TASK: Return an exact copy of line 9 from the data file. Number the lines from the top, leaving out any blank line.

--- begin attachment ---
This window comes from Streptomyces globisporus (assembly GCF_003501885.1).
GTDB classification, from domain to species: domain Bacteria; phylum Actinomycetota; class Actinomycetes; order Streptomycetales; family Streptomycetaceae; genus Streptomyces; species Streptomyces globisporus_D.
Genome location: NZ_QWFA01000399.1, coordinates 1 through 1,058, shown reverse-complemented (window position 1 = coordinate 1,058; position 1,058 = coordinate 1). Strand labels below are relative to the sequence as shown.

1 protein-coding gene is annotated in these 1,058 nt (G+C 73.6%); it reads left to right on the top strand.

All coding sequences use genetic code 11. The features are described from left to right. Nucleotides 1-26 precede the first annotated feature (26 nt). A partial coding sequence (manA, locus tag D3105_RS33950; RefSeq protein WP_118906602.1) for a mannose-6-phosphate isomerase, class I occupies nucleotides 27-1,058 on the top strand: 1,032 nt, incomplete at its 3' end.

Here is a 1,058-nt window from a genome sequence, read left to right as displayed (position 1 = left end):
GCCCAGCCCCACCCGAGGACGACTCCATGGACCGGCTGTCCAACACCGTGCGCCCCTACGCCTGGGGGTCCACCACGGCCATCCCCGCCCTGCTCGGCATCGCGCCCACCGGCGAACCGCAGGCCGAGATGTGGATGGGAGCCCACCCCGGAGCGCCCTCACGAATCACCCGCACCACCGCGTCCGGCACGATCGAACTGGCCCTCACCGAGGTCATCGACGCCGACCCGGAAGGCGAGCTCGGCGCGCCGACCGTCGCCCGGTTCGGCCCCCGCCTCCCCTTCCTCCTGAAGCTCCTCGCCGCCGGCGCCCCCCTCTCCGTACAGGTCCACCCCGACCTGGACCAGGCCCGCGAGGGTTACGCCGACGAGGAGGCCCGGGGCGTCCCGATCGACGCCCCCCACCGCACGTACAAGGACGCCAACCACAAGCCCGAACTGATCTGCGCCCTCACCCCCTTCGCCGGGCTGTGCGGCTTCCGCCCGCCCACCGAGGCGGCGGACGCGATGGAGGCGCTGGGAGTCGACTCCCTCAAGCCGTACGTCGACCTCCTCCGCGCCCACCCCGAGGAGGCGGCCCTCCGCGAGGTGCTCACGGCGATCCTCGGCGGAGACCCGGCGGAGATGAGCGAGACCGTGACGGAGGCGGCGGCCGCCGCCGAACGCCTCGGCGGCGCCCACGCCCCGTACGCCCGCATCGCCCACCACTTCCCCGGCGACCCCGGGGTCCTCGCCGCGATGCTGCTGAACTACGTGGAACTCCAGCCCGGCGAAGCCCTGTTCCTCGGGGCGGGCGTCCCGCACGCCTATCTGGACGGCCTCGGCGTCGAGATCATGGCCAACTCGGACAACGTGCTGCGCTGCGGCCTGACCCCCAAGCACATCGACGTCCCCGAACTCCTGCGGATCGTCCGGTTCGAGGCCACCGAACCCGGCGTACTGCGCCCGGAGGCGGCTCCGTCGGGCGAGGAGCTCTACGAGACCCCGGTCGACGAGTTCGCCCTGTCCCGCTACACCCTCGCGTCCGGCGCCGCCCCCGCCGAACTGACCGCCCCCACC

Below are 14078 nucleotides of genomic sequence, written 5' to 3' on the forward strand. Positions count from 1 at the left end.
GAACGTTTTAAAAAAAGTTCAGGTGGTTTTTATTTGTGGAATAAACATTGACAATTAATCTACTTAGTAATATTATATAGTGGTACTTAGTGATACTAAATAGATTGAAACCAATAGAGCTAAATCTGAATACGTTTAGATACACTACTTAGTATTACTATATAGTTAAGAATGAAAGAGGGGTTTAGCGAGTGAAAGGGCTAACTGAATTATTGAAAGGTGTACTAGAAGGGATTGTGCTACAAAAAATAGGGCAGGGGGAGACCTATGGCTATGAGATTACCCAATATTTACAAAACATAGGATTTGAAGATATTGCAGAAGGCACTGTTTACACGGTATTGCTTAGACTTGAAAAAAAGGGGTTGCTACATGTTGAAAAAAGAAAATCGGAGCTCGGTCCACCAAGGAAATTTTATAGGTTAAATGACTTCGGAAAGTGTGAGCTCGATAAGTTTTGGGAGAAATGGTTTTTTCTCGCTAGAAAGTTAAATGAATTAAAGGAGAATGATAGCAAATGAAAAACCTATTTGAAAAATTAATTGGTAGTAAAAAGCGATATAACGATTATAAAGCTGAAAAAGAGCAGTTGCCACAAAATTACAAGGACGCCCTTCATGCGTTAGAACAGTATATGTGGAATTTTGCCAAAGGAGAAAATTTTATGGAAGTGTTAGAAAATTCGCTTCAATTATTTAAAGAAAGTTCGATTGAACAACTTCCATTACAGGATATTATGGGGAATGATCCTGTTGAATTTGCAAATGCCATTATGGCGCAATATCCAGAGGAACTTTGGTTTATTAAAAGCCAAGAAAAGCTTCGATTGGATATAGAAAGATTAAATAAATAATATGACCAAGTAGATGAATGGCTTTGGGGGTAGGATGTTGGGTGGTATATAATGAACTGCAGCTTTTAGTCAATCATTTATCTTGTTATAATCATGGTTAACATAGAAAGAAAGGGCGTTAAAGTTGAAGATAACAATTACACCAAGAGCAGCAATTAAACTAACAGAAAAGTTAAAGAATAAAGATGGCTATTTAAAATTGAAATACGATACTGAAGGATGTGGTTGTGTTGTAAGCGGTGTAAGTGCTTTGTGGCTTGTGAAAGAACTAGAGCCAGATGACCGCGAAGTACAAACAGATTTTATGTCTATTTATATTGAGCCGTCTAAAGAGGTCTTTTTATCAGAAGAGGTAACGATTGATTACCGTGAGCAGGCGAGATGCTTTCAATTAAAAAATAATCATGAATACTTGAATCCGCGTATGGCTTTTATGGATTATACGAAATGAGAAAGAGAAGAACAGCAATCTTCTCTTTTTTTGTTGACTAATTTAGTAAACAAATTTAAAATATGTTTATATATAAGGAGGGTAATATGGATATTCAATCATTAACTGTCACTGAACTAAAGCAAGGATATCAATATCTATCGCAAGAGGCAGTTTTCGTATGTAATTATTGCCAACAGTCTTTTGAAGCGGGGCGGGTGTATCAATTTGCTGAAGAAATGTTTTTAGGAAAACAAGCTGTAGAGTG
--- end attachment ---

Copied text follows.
GAACGTTTTAAAAAAAGTTCAGGTGGTTTTTATTTGTGGAATAAACATTGACAATTAATCTACTTAGTAATATTATATAGTGGTACTTAGTGATACTAAATAGATTGAAACCAATAGAGCTAAATCTGAATACGTTTAGATACACTACTTAGTATTACTATATAGTTAAGAATGAAAGAGGGGTTTAGCGAGTGAAAGGGCTAACTGAATTATTGAAAGGTGTACTAGAAGGGATTGTGCTACAAAAAATAGGGCAGGGGGAGACCTATGGCTATGAGATTACCCAATATTTACAAAACATAGGATTTGAAGATATTGCAGAAGGCACTGTTTACACGGTATTGCTTAGACTTGAAAAAAAGGGGTTGCTACATGTTGAAAAAAGAAAATCGGAGCTCGGTCCACCAAGGAAATTTTATAGGTTAAATGACTTCGGAAAGTGTGAGCTCGATAAGTTTTGGGAGAAATGGTTTTTTCTCGCTAGAAAGTTAAATGAATTAAAGGAGAATGATAGCAAATGAAAAACCTATTTGAAAAATTAATTGGTAGTAAAAAGCGATATAACGATTATAAAGCTGAAAAAGAGCAGTTGCCACAAAATTACAAGGACGCCCTTCATGCGTTAGAACAGTATATGTGGAATTTTGCCAAAGGAGAAAATTTTATGGAAGTGTTAGAAAATTCGCTTCAATTATTTAAAGAAAGTTCGATTGAACAACTTCCATTACAGGATATTATGGGGAATGATCCTGTTGAATTTGCAAATGCCATTATGGCGCAATATCCAGAGGAACTTTGGTTTATTAAAAGCCAAGAAAAGCTTCGATTGGATATAGAAAGATTAAATAAATAATATGACCAAGTAGATGAATGGCTTTGGGGGTAGGATGTTGGGTGGTATATAATGAACTGCAGCTTTTAGTCAATCATTTATCTTGTTATAATCATGGTTAACATAGAAAGAAAGGGCGTTAAAGTTGAAGATAACAATTACACCAAGAGCAGCAATTAAACTAACAGAAAAGTTAAAGAATAAAGATGGCTATTTAAAATTGAAATACGATACTGAAGGATGTGGTTGTGTTGTAAGCGGTGTAAGTGCTTTGTGGCTTGTGAAAGAACTAGAGCCAGATGACCGCGAAGTACAAACAGATTTTATGTCTATTTATATTGAGCCGTCTAAAGAGGTCTTTTTATCAGAAGAGGTAACGATTGATTACCGTGAGCAGGCGAGATGCTTTCAATTAAAAAATAATCATGAATACTTGAATCCGCGTATGGCTTTTATGGATTATACGAAATGAGAAAGAGAAGAACAGCAATCTTCTCTTTTTTTGTTGACTAATTTAGTAAACAAATTTAAAATATGTTTATATATAAGGAGGGTAATATGGATATTCAATCATTAACTGTCACTGAACTAAAGCAAGGATATCAATATCTATCGCAAGAGGCAGTTTTCGTATGTAATTATTGCCAACAGTCTTTTGAAGCGGGGCGGGTGTATCAATTTGCTGAAGAAATGTTTTTAGGAAAACAAGCTGTAGAGTG